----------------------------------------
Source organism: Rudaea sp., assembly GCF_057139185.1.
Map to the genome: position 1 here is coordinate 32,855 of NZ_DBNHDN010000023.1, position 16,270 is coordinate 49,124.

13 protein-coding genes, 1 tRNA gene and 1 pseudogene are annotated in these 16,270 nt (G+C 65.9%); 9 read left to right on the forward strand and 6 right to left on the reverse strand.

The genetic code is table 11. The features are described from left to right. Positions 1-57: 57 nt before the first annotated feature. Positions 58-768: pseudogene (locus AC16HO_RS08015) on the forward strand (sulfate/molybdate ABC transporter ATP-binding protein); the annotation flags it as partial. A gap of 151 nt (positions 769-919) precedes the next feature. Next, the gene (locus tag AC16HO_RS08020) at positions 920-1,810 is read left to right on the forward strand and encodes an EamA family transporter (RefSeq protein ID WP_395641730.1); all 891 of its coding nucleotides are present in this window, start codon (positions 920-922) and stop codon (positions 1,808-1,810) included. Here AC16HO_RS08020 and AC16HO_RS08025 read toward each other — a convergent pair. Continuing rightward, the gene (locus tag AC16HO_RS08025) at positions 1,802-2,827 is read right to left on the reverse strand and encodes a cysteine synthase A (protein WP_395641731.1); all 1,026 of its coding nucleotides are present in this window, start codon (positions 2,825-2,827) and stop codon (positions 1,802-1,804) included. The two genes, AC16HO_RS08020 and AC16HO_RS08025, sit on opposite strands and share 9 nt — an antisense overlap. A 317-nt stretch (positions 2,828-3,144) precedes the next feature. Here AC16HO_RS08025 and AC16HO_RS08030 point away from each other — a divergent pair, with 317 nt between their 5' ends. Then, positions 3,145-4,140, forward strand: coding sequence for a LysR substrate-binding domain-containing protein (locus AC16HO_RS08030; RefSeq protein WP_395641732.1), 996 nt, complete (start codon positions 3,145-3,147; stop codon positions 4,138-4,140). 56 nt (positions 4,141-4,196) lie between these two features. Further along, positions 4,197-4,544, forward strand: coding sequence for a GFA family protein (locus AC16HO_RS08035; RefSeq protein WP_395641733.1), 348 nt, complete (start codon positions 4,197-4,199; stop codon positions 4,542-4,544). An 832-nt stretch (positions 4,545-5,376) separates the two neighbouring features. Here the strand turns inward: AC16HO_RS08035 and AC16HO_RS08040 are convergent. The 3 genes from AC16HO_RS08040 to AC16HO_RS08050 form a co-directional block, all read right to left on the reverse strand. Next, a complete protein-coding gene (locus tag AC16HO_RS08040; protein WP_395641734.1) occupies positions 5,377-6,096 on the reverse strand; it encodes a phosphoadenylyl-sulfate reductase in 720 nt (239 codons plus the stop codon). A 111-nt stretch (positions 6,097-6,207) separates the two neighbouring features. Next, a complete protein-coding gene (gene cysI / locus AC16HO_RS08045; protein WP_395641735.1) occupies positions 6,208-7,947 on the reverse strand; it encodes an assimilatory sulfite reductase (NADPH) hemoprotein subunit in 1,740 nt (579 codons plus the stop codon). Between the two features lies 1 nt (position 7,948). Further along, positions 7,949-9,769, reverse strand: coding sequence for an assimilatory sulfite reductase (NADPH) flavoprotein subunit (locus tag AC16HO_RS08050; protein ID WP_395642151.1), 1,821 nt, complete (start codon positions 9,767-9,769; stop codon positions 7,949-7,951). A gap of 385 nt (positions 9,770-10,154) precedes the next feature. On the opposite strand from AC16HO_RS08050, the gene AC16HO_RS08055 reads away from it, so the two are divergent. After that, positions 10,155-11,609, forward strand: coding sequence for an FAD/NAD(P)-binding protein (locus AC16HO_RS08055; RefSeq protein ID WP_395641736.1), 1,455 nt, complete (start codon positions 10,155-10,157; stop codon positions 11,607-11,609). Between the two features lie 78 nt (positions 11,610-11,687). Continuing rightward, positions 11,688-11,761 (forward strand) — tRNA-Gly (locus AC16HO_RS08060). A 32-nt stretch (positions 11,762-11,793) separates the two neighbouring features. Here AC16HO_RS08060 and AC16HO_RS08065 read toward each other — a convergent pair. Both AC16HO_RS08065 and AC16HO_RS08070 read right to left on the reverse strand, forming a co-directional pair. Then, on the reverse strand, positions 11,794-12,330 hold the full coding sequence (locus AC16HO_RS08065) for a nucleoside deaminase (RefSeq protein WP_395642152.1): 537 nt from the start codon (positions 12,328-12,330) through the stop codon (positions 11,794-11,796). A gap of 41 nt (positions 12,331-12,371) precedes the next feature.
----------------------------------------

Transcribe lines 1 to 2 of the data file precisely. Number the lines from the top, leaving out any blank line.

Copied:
Source organism: Rudaea sp., assembly GCF_057139185.1.
Map to the genome: position 1 here is coordinate 32,855 of NZ_DBNHDN010000023.1, position 16,270 is coordinate 49,124.